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Alternate Perceptions Magazine, February 2018


Bottle Creek Mounds
Mound Complex • Mississippian

by: Dr. Greg Little

Portions of this article are excerpts from Native American Mounds in Alabama, illustration by Carol Hicks.

Bottle Creek is an Archaeological Preserve of the Alabama Historical Commission & National Historic Site —located on an island in the Mobile-Tensaw Delta area near Rice Creek Landing. The mounds are accessed on Mound Island Trail on the “Forever Wild Land Trust’s Delta Tract,” which is 2.9 miles north of the Highway 255/59 split in Stockton, AL on County Rd. 21. Blakeley Park operates a tour to Bottle Creek on the Delta Explorer excursion boat. Several times a year the boat takes groups to the Bottle Creek Mounds, an impressive site that is otherwise very difficult to reach without canoes and a guide.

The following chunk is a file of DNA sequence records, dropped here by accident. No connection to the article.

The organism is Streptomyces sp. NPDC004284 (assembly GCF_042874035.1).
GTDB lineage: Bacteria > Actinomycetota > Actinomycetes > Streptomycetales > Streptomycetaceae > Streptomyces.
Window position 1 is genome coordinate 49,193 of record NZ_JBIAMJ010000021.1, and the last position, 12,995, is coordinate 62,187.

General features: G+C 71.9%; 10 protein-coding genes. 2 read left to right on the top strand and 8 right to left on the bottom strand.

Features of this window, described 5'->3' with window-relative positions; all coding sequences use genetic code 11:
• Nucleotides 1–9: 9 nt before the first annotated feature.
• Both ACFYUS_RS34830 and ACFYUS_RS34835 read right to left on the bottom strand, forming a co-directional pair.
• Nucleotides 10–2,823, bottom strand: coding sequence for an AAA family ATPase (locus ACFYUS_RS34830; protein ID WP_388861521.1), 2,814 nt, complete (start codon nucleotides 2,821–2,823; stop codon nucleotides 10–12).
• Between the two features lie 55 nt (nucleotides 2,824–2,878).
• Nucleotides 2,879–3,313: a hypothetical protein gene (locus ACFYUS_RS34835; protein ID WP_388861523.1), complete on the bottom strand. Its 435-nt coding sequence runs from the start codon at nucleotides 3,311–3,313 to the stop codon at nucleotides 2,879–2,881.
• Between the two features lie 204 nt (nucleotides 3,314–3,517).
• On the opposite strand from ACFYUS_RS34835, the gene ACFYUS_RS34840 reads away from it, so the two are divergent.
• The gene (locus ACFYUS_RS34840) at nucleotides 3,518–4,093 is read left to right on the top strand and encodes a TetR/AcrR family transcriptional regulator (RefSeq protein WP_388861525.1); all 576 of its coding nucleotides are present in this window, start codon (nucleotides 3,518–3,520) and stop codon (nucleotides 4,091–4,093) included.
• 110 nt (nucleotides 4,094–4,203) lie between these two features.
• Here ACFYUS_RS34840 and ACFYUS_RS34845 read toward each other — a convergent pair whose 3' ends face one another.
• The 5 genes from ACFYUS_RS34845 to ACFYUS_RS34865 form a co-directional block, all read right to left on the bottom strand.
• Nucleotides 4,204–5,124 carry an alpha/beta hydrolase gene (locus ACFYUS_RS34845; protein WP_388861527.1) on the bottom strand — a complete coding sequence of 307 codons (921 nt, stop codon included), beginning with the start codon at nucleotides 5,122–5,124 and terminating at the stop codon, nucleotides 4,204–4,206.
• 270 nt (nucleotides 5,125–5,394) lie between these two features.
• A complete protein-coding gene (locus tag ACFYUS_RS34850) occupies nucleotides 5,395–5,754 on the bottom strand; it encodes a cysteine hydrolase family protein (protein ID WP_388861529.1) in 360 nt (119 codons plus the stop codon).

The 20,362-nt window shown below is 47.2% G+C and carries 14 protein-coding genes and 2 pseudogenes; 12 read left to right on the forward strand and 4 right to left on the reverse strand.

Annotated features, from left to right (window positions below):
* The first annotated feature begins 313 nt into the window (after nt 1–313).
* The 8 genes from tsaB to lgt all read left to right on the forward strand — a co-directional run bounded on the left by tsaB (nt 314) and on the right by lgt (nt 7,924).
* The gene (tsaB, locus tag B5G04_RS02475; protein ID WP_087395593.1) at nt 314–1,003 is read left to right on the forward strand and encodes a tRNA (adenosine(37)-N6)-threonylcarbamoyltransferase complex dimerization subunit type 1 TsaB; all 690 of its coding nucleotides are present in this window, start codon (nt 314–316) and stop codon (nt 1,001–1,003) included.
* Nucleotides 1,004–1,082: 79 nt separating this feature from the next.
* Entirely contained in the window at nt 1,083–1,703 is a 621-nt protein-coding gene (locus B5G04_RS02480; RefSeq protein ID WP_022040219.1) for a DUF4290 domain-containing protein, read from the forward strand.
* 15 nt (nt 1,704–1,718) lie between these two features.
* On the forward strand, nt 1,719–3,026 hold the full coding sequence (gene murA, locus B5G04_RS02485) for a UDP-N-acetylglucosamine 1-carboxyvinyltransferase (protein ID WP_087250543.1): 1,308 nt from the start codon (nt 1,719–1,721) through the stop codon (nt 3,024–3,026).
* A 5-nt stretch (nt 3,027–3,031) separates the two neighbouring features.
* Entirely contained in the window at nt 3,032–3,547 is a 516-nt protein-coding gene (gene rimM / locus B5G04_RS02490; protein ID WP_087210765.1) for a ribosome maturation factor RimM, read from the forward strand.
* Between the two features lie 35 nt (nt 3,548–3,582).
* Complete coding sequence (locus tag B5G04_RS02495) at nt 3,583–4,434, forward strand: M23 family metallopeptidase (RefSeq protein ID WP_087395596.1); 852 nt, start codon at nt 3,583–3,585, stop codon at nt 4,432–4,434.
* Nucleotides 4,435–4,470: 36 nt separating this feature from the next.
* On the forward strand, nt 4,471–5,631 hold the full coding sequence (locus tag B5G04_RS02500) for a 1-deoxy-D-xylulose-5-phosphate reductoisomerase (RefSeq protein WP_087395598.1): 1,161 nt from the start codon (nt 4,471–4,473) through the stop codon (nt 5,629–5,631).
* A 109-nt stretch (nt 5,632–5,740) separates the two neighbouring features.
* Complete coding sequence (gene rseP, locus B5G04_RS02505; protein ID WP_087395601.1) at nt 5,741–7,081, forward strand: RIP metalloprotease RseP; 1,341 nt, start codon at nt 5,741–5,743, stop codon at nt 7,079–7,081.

Bottle Creek is a large Mississippian era mound complex with 18 platform mounds focused on a large plaza area. Temples and habitation structures were erected on the tops of the mounds. The site has been dated to approximately A.D. 1100-1400 and archaeologists refer to the people who constructed it as part of the Pensacola Culture, a “regional variation” of the Mississippians. The largest mound at this well-preserved complex is 45 feet high. In 1702 the temple on the top of the largest mound was still partially intact even after a visit to the site by C. B. Moore in 1899. A young Canadian entered the temple and found several pottery effigies. The famous man was Jean Baptiste LeMoyne de Bienville. Bottle Creek was once surrounded by a high palisade wall and in 1853 Spanish carbine barrels, brass, copper, and swords were found there.

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